Food-selection decisions made by consumers carry important health implications and affect the types of food offered in the marketplace. Cultures differ in their food selections because of biological and psychological differences, but economic factors are the biggest drivers in determining consumer food selection. These economic factors include cost, time, consumer tastes and political factors.
Cost and Accessibility
The financial cost of food is the primary economic factor affecting food selection. The European Food Information Council says healthy foods, such as fruits and vegetables, are less accessible in urban areas than on the outskirts of cities due to their higher prices. Price is the great indicator to consumers and producers that informs their economic decisions.
Some economic factors of food selection are political in nature, such as farms that are subsidised by the government. Governments in rich countries can afford to set high tariffs and subsidise local farmers, regardless of the success or failure of a given crop season. Major political activities such as civil wars disrupt the flow of agricultural goods and limit production, which increases the price and lowers accessibility.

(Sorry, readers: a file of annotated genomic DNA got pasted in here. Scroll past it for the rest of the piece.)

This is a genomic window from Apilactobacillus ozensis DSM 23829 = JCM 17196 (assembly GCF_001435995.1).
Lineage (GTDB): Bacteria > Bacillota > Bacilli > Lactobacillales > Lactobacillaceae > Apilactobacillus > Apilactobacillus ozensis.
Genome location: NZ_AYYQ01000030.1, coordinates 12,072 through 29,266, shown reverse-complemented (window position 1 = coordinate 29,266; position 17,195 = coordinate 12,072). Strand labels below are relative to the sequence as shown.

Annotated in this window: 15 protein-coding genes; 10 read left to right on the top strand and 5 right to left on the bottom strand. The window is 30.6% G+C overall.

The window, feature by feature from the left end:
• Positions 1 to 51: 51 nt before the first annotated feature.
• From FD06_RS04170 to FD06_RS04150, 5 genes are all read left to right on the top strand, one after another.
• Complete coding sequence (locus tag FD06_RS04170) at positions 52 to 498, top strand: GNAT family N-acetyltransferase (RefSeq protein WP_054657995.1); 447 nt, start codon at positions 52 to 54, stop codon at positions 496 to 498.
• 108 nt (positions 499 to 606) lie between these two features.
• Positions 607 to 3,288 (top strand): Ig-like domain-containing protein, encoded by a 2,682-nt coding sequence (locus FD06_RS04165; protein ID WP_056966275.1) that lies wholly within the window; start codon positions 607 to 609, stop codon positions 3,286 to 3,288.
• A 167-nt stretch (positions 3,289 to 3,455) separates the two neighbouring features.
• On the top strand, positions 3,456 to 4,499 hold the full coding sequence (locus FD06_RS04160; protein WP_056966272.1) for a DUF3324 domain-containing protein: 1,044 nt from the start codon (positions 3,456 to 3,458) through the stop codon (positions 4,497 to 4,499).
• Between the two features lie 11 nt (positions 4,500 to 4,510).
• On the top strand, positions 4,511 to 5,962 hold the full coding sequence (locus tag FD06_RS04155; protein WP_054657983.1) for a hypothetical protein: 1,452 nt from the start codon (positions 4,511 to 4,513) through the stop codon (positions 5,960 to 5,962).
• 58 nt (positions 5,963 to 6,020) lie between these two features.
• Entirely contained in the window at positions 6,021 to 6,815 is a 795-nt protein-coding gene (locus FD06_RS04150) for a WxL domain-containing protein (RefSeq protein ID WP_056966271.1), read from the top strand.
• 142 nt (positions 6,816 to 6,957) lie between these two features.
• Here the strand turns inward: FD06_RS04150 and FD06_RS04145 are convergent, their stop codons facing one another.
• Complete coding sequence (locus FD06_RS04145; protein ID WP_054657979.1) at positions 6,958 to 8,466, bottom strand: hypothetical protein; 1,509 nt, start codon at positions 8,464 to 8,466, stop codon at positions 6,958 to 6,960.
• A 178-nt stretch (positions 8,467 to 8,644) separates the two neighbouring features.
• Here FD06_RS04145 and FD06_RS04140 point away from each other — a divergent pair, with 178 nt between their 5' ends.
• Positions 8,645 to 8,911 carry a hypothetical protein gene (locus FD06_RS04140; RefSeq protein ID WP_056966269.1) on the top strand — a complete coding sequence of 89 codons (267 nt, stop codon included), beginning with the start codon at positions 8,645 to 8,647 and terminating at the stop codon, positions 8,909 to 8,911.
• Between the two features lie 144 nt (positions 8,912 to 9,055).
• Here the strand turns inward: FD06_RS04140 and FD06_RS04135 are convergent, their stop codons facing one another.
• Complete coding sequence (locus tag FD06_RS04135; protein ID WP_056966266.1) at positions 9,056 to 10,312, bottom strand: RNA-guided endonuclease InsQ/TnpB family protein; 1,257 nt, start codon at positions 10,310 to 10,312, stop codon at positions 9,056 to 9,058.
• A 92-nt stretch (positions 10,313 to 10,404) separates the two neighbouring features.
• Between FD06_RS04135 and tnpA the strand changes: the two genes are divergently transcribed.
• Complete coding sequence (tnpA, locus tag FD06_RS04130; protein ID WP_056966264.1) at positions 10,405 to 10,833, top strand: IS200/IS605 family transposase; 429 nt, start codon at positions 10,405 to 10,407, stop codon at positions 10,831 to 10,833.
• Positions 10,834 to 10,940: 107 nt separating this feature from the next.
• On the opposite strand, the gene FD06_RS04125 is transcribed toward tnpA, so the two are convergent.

Food consumers must calculate the amount of time it will take to prepare particular foods. Time is finite and requires economic trade-offs by self-interested consumers. If people decide they want to allocate more time to non-food activities, they must spend less time preparing their food. In the United States, this trade-off has led to diets higher in fat and sugar. The Centers for Disease Control and Prevention estimated that 64 per cent of U.S. adults were overweight or obese in 2008. According to the Humanity Development Library, consumers tend to have healthier diets when they devote more time to food preparation.
Consumer tastes vary greatly from culture to culture, and the tastes of each culture changes over time. Multiple senses come into play when consumers decide which foods to consume. Food choices depend on smell, texture and appearance, in addition to taste. Taste preferences develop over a lifetime of food experiences, based on the limited food offerings available to each consumer's culture.